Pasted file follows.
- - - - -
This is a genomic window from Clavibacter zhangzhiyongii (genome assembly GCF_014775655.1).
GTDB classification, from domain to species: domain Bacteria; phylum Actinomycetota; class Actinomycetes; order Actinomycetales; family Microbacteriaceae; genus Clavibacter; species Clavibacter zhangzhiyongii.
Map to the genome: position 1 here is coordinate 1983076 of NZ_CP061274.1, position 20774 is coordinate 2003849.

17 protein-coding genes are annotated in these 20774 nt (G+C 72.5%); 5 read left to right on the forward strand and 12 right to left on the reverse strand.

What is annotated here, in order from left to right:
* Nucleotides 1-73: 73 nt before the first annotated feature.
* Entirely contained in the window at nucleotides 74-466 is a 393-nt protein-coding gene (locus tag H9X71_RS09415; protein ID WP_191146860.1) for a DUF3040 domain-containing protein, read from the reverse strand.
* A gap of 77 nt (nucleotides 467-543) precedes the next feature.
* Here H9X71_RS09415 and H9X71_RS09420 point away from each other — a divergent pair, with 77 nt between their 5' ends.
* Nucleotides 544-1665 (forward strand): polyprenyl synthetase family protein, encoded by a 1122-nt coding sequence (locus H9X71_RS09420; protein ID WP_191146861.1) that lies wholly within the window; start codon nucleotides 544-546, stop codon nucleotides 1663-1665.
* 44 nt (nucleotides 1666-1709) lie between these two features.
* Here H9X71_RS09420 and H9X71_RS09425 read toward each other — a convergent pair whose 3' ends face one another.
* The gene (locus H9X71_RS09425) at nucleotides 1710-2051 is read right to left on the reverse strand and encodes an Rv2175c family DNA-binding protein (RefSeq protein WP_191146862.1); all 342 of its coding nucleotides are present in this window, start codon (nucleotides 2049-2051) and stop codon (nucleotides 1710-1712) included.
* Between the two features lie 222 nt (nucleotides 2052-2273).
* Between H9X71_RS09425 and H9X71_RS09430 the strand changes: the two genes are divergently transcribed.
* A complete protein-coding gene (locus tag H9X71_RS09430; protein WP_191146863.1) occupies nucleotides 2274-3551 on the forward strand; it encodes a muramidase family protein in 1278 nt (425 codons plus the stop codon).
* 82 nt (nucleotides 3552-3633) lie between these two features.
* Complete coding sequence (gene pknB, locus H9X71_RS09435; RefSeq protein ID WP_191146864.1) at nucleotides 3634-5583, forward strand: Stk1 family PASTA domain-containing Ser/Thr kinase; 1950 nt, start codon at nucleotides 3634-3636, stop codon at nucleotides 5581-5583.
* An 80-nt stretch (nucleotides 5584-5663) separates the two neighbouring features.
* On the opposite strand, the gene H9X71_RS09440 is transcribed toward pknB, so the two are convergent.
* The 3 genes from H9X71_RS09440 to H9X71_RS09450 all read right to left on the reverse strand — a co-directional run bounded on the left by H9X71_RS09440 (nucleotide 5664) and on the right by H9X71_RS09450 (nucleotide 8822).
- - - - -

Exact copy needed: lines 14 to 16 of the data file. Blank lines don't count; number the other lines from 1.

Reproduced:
* Between the two features lie 222 nt (nucleotides 2052-2273).
* Between H9X71_RS09425 and H9X71_RS09430 the strand changes: the two genes are divergently transcribed.
* A complete protein-coding gene (locus tag H9X71_RS09430; protein WP_191146863.1) occupies nucleotides 2274-3551 on the forward strand; it encodes a muramidase family protein in 1278 nt (425 codons plus the stop codon).